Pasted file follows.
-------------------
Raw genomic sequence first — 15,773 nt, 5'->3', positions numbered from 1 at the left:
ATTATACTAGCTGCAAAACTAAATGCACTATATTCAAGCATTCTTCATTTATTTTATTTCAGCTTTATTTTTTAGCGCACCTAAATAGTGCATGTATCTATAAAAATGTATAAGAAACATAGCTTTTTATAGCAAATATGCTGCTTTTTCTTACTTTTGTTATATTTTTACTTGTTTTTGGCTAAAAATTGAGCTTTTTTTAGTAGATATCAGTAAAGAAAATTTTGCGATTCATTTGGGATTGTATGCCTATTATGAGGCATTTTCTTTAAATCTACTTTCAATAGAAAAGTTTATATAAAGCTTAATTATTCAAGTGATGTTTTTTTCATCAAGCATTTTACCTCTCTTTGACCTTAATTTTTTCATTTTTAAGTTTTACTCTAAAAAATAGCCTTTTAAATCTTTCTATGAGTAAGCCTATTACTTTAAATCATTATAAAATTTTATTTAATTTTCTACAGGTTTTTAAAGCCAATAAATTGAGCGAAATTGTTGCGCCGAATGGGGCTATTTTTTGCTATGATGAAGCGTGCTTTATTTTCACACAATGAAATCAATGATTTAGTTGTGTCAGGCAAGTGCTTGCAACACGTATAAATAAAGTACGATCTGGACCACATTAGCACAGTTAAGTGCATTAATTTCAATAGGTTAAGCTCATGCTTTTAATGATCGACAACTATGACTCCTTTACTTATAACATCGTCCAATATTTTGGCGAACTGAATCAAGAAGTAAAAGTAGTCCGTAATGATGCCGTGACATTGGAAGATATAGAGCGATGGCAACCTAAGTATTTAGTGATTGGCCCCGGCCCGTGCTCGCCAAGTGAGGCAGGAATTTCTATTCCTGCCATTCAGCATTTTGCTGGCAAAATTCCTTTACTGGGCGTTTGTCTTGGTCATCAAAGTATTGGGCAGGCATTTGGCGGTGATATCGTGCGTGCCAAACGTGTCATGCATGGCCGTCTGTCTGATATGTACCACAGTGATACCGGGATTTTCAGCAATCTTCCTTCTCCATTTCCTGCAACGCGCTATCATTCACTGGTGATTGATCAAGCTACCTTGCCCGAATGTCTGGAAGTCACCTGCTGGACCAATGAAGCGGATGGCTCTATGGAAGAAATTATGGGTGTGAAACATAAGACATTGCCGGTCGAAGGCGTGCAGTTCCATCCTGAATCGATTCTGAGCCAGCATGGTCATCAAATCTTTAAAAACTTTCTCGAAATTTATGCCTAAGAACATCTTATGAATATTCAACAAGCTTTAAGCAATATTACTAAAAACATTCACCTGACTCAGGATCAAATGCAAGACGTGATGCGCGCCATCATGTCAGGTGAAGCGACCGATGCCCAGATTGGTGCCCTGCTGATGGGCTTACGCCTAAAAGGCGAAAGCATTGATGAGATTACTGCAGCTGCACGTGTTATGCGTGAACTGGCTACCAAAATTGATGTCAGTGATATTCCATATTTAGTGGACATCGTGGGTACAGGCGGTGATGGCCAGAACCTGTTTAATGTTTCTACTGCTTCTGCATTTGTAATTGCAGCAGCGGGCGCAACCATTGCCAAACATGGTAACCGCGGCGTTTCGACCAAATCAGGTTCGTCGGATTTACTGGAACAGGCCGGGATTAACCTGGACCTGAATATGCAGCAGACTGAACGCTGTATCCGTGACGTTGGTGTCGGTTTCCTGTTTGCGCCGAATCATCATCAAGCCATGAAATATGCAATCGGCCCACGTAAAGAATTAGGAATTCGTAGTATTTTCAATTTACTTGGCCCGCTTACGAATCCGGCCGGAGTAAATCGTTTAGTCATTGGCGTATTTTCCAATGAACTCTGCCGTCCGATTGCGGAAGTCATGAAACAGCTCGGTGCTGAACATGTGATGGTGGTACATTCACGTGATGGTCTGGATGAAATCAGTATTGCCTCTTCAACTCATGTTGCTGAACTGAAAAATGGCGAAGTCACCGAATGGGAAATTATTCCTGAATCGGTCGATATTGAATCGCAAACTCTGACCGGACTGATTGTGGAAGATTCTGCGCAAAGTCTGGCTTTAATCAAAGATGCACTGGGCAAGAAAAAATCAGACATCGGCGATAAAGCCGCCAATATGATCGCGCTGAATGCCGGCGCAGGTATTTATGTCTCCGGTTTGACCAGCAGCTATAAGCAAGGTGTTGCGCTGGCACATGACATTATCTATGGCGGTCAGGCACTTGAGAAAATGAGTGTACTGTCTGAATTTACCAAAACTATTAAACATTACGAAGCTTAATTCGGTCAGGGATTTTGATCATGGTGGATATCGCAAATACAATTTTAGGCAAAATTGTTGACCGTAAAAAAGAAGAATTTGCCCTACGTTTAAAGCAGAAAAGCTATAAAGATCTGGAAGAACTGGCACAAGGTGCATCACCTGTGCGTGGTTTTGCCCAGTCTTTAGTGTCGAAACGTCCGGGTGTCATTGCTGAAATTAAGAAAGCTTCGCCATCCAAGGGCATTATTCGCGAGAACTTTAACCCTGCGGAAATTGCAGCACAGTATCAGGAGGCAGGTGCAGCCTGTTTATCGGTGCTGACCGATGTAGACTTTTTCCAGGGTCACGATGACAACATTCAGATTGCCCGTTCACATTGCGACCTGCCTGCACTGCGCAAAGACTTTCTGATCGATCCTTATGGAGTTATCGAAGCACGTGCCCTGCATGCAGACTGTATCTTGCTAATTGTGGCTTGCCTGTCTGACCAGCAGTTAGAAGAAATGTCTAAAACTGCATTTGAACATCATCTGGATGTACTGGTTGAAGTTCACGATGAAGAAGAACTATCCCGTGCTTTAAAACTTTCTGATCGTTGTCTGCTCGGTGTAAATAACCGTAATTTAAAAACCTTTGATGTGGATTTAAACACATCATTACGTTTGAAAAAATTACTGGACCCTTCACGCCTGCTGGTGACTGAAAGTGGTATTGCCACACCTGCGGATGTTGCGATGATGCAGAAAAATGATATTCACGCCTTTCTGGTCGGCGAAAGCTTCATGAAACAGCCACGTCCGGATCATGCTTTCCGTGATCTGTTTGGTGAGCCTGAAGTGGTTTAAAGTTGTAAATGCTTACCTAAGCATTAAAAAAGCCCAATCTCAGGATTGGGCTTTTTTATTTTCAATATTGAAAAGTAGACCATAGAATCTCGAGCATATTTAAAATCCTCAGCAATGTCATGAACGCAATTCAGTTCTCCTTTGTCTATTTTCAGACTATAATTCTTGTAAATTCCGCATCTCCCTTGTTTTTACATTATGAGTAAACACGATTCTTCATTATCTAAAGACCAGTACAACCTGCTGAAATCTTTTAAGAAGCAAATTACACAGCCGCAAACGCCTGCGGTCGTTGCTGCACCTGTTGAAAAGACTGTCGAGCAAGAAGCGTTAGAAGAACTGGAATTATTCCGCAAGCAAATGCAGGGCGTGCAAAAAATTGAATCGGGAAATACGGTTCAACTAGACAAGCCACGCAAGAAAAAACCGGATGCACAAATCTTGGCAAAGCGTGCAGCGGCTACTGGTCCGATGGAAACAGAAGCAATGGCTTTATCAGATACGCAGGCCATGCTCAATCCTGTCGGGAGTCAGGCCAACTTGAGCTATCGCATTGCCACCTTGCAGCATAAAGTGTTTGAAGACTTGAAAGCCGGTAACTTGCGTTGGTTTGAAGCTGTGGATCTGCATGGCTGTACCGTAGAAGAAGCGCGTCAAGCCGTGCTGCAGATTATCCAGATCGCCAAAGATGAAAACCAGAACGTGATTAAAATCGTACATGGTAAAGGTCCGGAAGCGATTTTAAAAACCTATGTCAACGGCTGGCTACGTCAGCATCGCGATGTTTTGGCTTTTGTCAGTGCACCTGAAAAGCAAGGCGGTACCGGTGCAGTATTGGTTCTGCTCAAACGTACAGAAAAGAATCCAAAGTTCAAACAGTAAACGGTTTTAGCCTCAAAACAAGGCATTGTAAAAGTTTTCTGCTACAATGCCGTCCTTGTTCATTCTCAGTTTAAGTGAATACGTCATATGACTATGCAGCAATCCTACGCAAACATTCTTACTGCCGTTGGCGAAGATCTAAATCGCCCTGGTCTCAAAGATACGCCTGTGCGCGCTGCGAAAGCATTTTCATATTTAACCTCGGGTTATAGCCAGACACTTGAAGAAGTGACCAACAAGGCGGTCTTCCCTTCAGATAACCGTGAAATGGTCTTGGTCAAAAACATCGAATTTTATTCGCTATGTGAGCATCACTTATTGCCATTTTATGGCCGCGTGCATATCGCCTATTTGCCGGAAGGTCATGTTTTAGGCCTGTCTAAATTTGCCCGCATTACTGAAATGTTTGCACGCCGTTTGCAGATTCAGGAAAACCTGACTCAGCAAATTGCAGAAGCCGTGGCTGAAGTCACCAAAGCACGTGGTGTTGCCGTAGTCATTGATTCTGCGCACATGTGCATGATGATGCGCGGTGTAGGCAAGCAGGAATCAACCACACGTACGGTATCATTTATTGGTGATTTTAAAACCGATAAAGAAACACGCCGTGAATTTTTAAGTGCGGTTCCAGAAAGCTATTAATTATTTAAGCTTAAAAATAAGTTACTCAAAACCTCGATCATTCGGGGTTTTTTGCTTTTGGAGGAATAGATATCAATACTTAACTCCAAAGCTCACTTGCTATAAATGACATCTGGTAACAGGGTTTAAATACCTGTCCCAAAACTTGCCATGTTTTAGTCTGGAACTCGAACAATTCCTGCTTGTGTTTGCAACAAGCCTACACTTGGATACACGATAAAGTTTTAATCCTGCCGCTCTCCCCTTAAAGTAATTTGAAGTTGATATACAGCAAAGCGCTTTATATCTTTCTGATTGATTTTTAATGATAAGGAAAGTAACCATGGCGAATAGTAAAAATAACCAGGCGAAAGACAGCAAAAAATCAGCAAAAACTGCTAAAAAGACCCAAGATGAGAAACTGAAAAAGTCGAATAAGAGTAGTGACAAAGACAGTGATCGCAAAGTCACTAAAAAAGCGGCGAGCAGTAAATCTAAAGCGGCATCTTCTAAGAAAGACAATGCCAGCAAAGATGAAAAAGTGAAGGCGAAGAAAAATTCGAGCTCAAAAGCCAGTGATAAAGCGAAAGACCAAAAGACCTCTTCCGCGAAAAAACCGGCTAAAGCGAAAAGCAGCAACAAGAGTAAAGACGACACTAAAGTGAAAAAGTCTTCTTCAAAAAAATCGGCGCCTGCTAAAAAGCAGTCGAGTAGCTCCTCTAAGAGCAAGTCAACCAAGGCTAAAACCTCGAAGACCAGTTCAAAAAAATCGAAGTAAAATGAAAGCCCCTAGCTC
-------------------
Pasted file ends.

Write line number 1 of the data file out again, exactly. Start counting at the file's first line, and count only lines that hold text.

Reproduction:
Raw genomic sequence first — 15,773 nt, 5'->3', positions numbered from 1 at the left: